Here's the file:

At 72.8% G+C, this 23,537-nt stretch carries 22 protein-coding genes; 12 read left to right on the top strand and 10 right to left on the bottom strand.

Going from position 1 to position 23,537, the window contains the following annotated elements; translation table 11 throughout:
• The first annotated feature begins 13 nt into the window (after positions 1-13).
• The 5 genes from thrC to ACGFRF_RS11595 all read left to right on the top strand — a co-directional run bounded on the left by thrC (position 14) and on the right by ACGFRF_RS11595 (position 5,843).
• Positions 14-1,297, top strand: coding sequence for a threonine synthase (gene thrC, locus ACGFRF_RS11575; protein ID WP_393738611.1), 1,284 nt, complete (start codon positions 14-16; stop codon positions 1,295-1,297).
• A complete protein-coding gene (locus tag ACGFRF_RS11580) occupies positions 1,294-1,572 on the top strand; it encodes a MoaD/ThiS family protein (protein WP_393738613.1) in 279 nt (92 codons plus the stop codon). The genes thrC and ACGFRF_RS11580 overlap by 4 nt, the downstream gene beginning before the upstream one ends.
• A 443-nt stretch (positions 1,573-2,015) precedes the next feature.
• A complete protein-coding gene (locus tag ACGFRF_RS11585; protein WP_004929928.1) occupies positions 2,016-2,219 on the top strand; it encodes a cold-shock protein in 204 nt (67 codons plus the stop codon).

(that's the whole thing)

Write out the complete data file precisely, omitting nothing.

At 72.8% G+C, this 23,537-nt stretch carries 22 protein-coding genes; 12 read left to right on the top strand and 10 right to left on the bottom strand.

Going from position 1 to position 23,537, the window contains the following annotated elements; translation table 11 throughout:
• The first annotated feature begins 13 nt into the window (after positions 1-13).
• The 5 genes from thrC to ACGFRF_RS11595 all read left to right on the top strand — a co-directional run bounded on the left by thrC (position 14) and on the right by ACGFRF_RS11595 (position 5,843).
• Positions 14-1,297, top strand: coding sequence for a threonine synthase (gene thrC, locus ACGFRF_RS11575; protein ID WP_393738611.1), 1,284 nt, complete (start codon positions 14-16; stop codon positions 1,295-1,297).
• A complete protein-coding gene (locus tag ACGFRF_RS11580) occupies positions 1,294-1,572 on the top strand; it encodes a MoaD/ThiS family protein (protein WP_393738613.1) in 279 nt (92 codons plus the stop codon). The genes thrC and ACGFRF_RS11580 overlap by 4 nt, the downstream gene beginning before the upstream one ends.
• A 443-nt stretch (positions 1,573-2,015) precedes the next feature.
• A complete protein-coding gene (locus tag ACGFRF_RS11585; protein WP_004929928.1) occupies positions 2,016-2,219 on the top strand; it encodes a cold-shock protein in 204 nt (67 codons plus the stop codon).